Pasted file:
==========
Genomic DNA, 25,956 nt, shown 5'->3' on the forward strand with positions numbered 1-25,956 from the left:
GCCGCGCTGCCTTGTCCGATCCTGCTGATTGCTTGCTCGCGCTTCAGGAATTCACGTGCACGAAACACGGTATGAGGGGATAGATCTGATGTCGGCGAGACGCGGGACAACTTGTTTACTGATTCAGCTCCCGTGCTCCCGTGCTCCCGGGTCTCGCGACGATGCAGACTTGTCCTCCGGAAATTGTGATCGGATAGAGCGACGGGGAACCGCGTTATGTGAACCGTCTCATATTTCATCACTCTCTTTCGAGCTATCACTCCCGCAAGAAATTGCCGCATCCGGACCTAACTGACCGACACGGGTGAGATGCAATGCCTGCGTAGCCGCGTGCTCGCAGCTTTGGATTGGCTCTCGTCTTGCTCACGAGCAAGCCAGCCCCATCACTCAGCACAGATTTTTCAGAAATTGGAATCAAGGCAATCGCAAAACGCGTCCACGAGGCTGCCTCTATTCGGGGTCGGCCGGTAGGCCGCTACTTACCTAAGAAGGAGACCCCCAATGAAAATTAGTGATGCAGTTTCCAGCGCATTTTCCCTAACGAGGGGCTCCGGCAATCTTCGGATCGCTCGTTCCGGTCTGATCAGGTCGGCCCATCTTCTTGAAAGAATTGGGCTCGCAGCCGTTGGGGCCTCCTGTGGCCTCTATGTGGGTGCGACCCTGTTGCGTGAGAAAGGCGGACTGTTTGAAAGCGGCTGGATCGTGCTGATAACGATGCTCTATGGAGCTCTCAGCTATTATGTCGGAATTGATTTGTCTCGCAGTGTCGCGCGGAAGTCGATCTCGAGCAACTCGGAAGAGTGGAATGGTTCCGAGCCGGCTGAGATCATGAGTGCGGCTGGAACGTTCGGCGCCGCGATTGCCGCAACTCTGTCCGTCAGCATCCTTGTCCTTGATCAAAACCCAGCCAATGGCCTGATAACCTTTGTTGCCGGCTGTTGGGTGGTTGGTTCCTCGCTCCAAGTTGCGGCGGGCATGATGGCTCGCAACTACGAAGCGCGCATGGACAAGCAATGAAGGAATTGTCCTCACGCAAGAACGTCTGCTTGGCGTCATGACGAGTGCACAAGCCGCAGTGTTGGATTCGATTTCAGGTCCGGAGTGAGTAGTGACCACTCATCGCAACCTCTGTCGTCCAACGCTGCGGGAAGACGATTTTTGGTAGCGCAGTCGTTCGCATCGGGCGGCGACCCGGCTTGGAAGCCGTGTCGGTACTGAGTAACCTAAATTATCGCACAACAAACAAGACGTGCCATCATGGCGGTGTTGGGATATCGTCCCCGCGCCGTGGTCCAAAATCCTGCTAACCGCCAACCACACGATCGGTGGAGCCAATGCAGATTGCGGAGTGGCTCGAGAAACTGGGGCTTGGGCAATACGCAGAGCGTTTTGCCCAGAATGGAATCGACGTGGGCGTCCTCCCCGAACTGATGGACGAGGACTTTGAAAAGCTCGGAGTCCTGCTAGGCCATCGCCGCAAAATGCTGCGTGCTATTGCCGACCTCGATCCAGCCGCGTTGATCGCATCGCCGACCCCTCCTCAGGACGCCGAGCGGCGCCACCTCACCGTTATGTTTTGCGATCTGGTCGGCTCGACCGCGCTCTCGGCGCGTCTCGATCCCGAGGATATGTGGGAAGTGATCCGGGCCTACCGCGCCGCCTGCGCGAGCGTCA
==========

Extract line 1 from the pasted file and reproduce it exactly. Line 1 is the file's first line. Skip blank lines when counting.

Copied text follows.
Genomic DNA, 25,956 nt, shown 5'->3' on the forward strand with positions numbered 1-25,956 from the left: